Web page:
Buying real estate in Mexico: an overview

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jennifer j. rose

Enjoying the Mexican beachfront or colonial hillside town, you’ve decided to put down roots in Mexico and “save money” by buying in.

Think twice: you may make the deal of a lifetime, or you wish you’d never become involved. Invest a significant amount of time before investing in Mexico real estate. Get to know the terrain, its problems and advantages. Work hard to understand the area, the people and the real estate values. Get the assistance of someone who speaks and reads Spanish fluently so that you don’t miss legal nuances and idioms. Even though you may have bought and sold real estate in the United States, the Mexico experience is a totally new experience. You’re not in Kansas anymore, Toto.

Under the Mexican Constitution, only Mexicans have the right to own land or receive mineral or water rights. Foreigners have the right to own real property, provided they do not invoke the protection of their government. That sounds reasonable enough, doesn’t it? All this means is that any dispute concerning land ownership will be decided by Mexican courts, treating foreign landowners the same as Mexican nationals. Foreigners have no legal recourse in the legal system of their homelands. This is done to prevent the historic recurrence, prevalent in Latin America in the past 200 years, of a capital-exporting country meddling in the sovereign affairs of another nation to protect a private party’s economic interests.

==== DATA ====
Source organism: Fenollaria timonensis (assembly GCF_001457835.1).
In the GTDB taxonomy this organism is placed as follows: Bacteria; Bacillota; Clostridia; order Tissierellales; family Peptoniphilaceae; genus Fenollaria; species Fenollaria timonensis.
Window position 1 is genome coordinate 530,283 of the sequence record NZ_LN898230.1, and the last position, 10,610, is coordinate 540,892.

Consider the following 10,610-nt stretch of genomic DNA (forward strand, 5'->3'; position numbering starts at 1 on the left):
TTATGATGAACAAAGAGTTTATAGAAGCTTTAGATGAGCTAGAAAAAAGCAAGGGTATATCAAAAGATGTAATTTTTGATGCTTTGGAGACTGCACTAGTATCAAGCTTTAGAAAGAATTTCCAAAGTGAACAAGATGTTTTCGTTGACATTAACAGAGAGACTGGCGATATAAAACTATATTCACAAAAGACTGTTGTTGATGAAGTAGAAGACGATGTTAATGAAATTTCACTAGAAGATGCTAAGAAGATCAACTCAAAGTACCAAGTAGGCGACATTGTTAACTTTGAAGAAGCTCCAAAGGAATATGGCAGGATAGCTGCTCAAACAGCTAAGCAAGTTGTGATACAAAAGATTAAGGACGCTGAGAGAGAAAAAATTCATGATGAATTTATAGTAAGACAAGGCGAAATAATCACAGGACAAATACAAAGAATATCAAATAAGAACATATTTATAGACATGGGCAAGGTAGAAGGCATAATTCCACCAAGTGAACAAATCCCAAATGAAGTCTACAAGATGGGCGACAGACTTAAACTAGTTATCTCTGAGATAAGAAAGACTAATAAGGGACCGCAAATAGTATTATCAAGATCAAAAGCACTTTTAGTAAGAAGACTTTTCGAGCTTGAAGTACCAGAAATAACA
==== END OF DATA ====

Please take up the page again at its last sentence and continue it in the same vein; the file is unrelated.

Foreigners are prohibited from directly owning real estate within the “Forbidden Zones” of 100 kilometers of the Mexican border and 50 kilometers of its coasts. Within these restricted areas, foreign ownership is possible under a d or bank trust.